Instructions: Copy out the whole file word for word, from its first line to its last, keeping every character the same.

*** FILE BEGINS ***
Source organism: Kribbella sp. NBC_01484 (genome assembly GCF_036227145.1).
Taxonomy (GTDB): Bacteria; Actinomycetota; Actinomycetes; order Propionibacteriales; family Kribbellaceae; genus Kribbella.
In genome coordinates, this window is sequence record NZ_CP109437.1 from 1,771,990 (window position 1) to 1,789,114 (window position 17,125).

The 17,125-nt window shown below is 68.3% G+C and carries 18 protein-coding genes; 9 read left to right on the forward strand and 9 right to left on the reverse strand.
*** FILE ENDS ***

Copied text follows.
Source organism: Kribbella sp. NBC_01484 (genome assembly GCF_036227145.1).
Taxonomy (GTDB): Bacteria; Actinomycetota; Actinomycetes; order Propionibacteriales; family Kribbellaceae; genus Kribbella.
In genome coordinates, this window is sequence record NZ_CP109437.1 from 1,771,990 (window position 1) to 1,789,114 (window position 17,125).

The 17,125-nt window shown below is 68.3% G+C and carries 18 protein-coding genes; 9 read left to right on the forward strand and 9 right to left on the reverse strand.